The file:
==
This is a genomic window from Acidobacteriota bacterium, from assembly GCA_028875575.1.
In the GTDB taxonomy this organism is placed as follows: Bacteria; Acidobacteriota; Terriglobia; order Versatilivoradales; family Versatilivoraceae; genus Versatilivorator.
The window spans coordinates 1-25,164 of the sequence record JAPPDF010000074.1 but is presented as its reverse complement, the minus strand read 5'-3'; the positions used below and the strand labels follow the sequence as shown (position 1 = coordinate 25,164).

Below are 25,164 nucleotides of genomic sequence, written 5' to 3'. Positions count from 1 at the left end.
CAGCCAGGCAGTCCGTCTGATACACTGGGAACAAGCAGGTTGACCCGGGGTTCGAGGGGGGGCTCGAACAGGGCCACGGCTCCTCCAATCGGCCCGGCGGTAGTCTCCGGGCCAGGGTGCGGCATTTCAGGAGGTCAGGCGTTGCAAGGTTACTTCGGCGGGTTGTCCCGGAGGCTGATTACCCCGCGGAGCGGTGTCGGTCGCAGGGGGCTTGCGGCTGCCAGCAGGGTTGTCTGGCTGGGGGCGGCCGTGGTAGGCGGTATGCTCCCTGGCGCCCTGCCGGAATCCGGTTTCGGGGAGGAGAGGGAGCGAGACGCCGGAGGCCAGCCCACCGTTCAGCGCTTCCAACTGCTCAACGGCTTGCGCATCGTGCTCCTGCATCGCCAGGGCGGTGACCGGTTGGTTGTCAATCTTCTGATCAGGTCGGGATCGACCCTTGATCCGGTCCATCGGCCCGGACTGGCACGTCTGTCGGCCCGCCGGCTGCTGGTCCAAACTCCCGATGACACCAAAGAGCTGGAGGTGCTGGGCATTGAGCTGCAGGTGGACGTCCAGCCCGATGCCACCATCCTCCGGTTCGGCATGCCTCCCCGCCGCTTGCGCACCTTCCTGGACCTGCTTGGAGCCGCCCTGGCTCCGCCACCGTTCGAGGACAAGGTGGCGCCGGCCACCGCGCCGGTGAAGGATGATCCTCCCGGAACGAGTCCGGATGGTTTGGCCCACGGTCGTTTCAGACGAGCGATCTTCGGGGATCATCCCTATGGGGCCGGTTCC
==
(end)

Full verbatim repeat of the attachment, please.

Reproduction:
This is a genomic window from Acidobacteriota bacterium, from assembly GCA_028875575.1.
In the GTDB taxonomy this organism is placed as follows: Bacteria; Acidobacteriota; Terriglobia; order Versatilivoradales; family Versatilivoraceae; genus Versatilivorator.
The window spans coordinates 1-25,164 of the sequence record JAPPDF010000074.1 but is presented as its reverse complement, the minus strand read 5'-3'; the positions used below and the strand labels follow the sequence as shown (position 1 = coordinate 25,164).

Below are 25,164 nucleotides of genomic sequence, written 5' to 3'. Positions count from 1 at the left end.
CAGCCAGGCAGTCCGTCTGATACACTGGGAACAAGCAGGTTGACCCGGGGTTCGAGGGGGGGCTCGAACAGGGCCACGGCTCCTCCAATCGGCCCGGCGGTAGTCTCCGGGCCAGGGTGCGGCATTTCAGGAGGTCAGGCGTTGCAAGGTTACTTCGGCGGGTTGTCCCGGAGGCTGATTACCCCGCGGAGCGGTGTCGGTCGCAGGGGGCTTGCGGCTGCCAGCAGGGTTGTCTGGCTGGGGGCGGCCGTGGTAGGCGGTATGCTCCCTGGCGCCCTGCCGGAATCCGGTTTCGGGGAGGAGAGGGAGCGAGACGCCGGAGGCCAGCCCACCGTTCAGCGCTTCCAACTGCTCAACGGCTTGCGCATCGTGCTCCTGCATCGCCAGGGCGGTGACCGGTTGGTTGTCAATCTTCTGATCAGGTCGGGATCGACCCTTGATCCGGTCCATCGGCCCGGACTGGCACGTCTGTCGGCCCGCCGGCTGCTGGTCCAAACTCCCGATGACACCAAAGAGCTGGAGGTGCTGGGCATTGAGCTGCAGGTGGACGTCCAGCCCGATGCCACCATCCTCCGGTTCGGCATGCCTCCCCGCCGCTTGCGCACCTTCCTGGACCTGCTTGGAGCCGCCCTGGCTCCGCCACCGTTCGAGGACAAGGTGGCGCCGGCCACCGCGCCGGTGAAGGATGATCCTCCCGGAACGAGTCCGGATGGTTTGGCCCACGGTCGTTTCAGACGAGCGATCTTCGGGGATCATCCCTATGGGGCCGGTTCC